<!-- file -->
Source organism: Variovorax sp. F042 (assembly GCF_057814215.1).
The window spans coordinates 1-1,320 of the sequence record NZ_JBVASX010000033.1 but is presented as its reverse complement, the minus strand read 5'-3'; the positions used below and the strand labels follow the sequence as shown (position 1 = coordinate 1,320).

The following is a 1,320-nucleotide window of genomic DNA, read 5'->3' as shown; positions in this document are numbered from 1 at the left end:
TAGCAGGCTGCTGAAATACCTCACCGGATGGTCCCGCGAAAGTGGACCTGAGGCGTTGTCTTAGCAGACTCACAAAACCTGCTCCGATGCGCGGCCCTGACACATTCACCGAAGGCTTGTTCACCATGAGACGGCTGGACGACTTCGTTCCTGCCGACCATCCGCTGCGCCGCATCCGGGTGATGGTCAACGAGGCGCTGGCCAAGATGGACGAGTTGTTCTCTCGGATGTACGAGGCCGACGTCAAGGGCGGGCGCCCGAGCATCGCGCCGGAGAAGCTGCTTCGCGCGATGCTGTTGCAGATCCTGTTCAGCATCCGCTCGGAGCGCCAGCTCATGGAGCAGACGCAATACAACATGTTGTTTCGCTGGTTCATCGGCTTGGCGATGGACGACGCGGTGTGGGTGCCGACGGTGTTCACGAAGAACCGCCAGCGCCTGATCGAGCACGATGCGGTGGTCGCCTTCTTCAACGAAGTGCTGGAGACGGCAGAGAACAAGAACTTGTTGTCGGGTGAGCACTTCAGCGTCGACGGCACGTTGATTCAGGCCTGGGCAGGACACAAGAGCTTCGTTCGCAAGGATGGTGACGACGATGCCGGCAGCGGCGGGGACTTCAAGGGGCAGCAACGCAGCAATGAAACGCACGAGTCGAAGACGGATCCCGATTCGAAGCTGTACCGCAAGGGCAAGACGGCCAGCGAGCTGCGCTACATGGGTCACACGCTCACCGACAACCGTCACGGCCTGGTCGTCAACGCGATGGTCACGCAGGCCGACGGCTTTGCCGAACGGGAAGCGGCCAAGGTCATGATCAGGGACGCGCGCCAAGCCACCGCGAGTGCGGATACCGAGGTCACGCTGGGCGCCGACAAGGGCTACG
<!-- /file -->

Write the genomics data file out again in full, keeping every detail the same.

Source organism: Variovorax sp. F042 (assembly GCF_057814215.1).
The window spans coordinates 1-1,320 of the sequence record NZ_JBVASX010000033.1 but is presented as its reverse complement, the minus strand read 5'-3'; the positions used below and the strand labels follow the sequence as shown (position 1 = coordinate 1,320).

The following is a 1,320-nucleotide window of genomic DNA, read 5'->3' as shown; positions in this document are numbered from 1 at the left end:
TAGCAGGCTGCTGAAATACCTCACCGGATGGTCCCGCGAAAGTGGACCTGAGGCGTTGTCTTAGCAGACTCACAAAACCTGCTCCGATGCGCGGCCCTGACACATTCACCGAAGGCTTGTTCACCATGAGACGGCTGGACGACTTCGTTCCTGCCGACCATCCGCTGCGCCGCATCCGGGTGATGGTCAACGAGGCGCTGGCCAAGATGGACGAGTTGTTCTCTCGGATGTACGAGGCCGACGTCAAGGGCGGGCGCCCGAGCATCGCGCCGGAGAAGCTGCTTCGCGCGATGCTGTTGCAGATCCTGTTCAGCATCCGCTCGGAGCGCCAGCTCATGGAGCAGACGCAATACAACATGTTGTTTCGCTGGTTCATCGGCTTGGCGATGGACGACGCGGTGTGGGTGCCGACGGTGTTCACGAAGAACCGCCAGCGCCTGATCGAGCACGATGCGGTGGTCGCCTTCTTCAACGAAGTGCTGGAGACGGCAGAGAACAAGAACTTGTTGTCGGGTGAGCACTTCAGCGTCGACGGCACGTTGATTCAGGCCTGGGCAGGACACAAGAGCTTCGTTCGCAAGGATGGTGACGACGATGCCGGCAGCGGCGGGGACTTCAAGGGGCAGCAACGCAGCAATGAAACGCACGAGTCGAAGACGGATCCCGATTCGAAGCTGTACCGCAAGGGCAAGACGGCCAGCGAGCTGCGCTACATGGGTCACACGCTCACCGACAACCGTCACGGCCTGGTCGTCAACGCGATGGTCACGCAGGCCGACGGCTTTGCCGAACGGGAAGCGGCCAAGGTCATGATCAGGGACGCGCGCCAAGCCACCGCGAGTGCGGATACCGAGGTCACGCTGGGCGCCGACAAGGGCTACG